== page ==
Objective customer Value in Sales
When product and sales are fighting each other
Stop relying on your sales and product sense. Bring objectivity into both silos to leverage both. But how do you...
Objectively measure customer value when you have sales and few accounts?
Align Sales and Product to work together instead of against?
We suck at estimations and relying on our senses but we fall for them constantly in all silos. It's nice to realize that but doing something about it is tricky.
Leah’s ProducTea is a reader-supported publication. To receive new posts and support my work, consider becoming a free or paid subscriber. Make the magic happen
Product is somewhat kept in check in their domain because they need to measure everything
Sales are really good at getting a grip on their acquisition funnel. After all, they are the experts when it comes to closing
They traditionally don't 'really' believe in the expertise of the other or why it would matter.
Just closing is not the name of the game anymore. It's about net retention. Not every revenue is good revenue and we have 2 silo experts here that don't understand what the other ones are doing.
The magic happens if we create alignment between both silos:
Rewarding and enabling Sales to onboard the client rather than just "close and forget"
Rewarding Product to enable Sales to do the above and make it extremely easy for them to onboard the product
Time to Value
A great metric for this that unifies both is Time to Value (start above 50k ACV). The reality of a customer is oftentimes in multiple silos
A customer most likely started on our website, maybe even used the product, or scoured our documentation if we have it... Then they talk to sales... do a little more on the product/website. Maybe they have to onboard to an API.
Did you ever map this flow properly across silos? You probably should have but the goals were hard to align… and there’s never time. Let’s do it anyways.
This gives you very good initial visibility about opportunities and allows you to target problem zones. But only where it makes sense. We can measure the time it takes to use the product for the first time after sales have sent them the access data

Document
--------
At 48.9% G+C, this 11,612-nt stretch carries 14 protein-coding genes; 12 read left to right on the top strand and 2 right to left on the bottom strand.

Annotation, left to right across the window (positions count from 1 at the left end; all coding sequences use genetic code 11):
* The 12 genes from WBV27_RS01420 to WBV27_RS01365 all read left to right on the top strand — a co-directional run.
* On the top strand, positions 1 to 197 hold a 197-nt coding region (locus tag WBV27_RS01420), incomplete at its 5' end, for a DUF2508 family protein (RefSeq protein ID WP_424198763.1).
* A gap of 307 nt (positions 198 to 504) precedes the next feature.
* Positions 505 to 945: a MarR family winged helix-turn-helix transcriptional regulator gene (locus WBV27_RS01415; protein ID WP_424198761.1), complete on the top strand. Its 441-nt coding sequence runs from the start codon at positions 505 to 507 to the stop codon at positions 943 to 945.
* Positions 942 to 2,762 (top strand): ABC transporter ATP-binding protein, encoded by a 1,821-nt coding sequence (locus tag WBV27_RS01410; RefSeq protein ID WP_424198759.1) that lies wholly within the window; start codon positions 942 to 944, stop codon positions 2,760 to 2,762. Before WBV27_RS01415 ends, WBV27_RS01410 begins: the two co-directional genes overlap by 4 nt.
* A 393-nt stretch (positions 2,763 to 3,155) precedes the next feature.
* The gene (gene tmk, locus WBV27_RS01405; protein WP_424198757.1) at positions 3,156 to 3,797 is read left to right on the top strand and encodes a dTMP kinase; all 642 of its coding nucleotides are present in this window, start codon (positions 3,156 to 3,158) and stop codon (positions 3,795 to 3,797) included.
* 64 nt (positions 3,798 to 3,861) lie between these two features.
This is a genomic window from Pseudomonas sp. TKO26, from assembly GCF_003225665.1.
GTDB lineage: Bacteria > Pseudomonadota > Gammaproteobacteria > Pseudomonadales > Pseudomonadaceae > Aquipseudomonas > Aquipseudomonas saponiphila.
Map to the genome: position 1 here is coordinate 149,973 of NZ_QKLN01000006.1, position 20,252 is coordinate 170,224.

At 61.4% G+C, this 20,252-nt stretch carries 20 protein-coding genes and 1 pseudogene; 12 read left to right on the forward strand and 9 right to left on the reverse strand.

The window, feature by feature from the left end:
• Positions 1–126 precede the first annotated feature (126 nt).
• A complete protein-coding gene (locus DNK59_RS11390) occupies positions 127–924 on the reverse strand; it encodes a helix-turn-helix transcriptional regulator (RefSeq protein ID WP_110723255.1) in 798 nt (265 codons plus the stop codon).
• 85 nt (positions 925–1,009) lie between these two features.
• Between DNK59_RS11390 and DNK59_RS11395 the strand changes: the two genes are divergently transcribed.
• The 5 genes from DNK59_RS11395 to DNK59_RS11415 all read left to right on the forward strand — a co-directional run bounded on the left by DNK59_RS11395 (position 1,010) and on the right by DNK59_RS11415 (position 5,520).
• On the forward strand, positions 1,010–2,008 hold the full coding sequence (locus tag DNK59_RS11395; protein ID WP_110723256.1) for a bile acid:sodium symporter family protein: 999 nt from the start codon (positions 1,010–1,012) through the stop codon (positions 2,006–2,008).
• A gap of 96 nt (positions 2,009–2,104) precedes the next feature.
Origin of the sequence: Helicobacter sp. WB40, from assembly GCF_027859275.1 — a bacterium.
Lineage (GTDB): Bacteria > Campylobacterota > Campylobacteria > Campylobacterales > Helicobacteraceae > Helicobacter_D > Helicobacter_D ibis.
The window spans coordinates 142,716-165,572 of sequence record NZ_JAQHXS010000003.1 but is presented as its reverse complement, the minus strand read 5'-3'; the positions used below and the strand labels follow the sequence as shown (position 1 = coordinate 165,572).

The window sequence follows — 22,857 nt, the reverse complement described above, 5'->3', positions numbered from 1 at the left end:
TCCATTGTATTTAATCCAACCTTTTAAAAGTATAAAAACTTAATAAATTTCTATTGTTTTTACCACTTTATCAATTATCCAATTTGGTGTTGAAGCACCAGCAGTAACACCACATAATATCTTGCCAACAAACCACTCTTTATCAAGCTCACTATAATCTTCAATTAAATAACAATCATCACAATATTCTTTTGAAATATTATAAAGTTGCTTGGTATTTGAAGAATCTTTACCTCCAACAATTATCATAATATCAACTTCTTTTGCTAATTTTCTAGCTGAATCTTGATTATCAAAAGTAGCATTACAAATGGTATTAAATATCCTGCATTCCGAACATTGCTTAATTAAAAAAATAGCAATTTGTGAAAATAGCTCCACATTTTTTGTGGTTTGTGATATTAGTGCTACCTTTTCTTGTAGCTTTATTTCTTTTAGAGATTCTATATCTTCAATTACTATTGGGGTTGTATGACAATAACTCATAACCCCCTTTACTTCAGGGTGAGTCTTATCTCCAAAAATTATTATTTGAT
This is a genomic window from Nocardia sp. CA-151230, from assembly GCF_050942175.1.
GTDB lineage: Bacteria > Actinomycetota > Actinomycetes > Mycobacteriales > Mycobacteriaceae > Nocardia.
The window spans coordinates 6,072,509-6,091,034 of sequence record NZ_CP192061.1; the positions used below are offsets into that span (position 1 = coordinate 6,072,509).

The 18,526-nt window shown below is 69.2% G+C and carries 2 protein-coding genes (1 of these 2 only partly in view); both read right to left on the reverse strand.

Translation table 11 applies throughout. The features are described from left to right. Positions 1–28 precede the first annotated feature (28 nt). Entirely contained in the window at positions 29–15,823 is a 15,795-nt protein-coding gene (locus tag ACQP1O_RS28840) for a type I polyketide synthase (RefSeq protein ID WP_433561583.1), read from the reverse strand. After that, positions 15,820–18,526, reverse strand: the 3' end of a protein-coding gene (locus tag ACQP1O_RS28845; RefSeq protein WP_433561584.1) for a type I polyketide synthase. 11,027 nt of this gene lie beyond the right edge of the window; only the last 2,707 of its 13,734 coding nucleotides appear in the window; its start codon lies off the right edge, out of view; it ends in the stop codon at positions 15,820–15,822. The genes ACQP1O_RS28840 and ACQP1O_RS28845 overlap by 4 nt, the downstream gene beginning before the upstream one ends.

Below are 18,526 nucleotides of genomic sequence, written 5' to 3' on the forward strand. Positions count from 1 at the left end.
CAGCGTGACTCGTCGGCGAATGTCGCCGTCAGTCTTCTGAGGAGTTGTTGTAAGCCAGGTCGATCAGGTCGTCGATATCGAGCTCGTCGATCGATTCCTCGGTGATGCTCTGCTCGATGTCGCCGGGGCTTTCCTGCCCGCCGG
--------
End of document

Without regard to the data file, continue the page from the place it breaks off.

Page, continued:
The product can easily enable this tracking and then expose it to sales. This helps them to close better. That's qualification and insights that actually help sales. They love actionable data
Bringing visibility into the darkness
Did the customer use us already? Did they look at the API? If sales have to constantly ask an engineer to look into these questions you're doing it wrong. -> TTV goes up invariably because it all takes time
How long did it take for these accounts to ask for an expansion? Usually, Product is completely in the dark about this. If sales are incentivized for expansion to hit they will make each other care
What do we consider for an individual account to have reached "habit"? What kind of engagement in which timeframe is a signal that they love our product?
For Slack, an example habit moment is reached if they use the product more than 2000 times (messages sent) within 30 days. This is obviously very different for you, but getting this time down is a direct effect from great product work.
The magic of getting it right
But will we know if they start to ramp up usage? Are dashboards in place? Notification systems? If you do…
…all of this leads to the magic:
We should know about outages before the customer does. -> This turns a negative experience into a very valuable experience initiated by our sales.
We know about expansion interest before the customer does. -> The conversation shifts from convincing to helping.
It is the first foundation for PQAs (Product Qualified Accounts) and anything that leads to better close rates
Sales close. Product retains.
Together... they create magic.
A guide is coming to address all of it in more detail. Subscribe to not miss it.
Leah’s ProducTea is a reader-supported publication. To receive new posts and support my work, consider becoming a free or paid subscriber.